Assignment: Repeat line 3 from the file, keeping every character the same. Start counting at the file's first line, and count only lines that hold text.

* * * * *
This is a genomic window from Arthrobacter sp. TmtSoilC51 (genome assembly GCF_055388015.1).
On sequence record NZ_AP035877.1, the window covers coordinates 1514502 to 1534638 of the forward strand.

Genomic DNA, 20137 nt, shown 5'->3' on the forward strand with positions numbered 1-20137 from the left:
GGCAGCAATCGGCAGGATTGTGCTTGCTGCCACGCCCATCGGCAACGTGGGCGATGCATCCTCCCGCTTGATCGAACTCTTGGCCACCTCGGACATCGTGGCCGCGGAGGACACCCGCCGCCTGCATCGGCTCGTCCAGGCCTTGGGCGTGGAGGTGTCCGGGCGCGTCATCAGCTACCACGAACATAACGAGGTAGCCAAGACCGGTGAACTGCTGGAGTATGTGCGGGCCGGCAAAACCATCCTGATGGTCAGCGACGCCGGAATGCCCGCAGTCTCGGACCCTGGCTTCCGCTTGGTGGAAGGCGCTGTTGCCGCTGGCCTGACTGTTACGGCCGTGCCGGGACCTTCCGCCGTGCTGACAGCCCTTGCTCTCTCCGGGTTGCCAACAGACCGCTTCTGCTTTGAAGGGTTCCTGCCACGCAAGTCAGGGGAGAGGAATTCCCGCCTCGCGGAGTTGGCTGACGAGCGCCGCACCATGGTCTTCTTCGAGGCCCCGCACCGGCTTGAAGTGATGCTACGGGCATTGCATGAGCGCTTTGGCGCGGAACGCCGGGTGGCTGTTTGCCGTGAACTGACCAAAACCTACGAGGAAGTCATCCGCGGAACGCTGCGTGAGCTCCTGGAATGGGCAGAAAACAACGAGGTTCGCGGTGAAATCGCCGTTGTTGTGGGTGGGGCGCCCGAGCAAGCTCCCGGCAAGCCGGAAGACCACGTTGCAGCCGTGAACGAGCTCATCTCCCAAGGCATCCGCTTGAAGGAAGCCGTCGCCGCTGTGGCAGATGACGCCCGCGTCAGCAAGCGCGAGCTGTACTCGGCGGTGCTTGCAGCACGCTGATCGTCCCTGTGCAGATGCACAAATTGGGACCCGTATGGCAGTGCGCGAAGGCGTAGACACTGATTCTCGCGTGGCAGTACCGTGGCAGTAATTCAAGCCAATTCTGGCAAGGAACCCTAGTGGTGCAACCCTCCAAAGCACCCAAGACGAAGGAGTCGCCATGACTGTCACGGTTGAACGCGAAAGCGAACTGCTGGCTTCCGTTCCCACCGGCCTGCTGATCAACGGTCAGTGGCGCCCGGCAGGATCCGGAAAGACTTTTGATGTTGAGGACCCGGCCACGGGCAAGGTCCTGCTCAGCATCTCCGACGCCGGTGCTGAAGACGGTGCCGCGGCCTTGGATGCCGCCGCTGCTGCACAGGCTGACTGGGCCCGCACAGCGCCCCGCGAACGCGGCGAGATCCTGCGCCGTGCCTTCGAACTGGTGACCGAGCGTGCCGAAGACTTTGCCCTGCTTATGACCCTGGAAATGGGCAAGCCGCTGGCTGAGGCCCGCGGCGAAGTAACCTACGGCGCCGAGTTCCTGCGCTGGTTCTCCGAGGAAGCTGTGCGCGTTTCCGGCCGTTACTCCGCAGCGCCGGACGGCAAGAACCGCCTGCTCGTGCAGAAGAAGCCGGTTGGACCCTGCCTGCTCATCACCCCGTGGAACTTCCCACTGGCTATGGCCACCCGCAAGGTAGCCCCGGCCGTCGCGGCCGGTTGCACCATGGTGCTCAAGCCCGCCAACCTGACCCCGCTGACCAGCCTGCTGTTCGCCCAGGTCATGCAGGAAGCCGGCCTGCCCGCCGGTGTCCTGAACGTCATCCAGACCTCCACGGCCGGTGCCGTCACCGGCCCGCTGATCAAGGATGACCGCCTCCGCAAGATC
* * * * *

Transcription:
Genomic DNA, 20137 nt, shown 5'->3' on the forward strand with positions numbered 1-20137 from the left: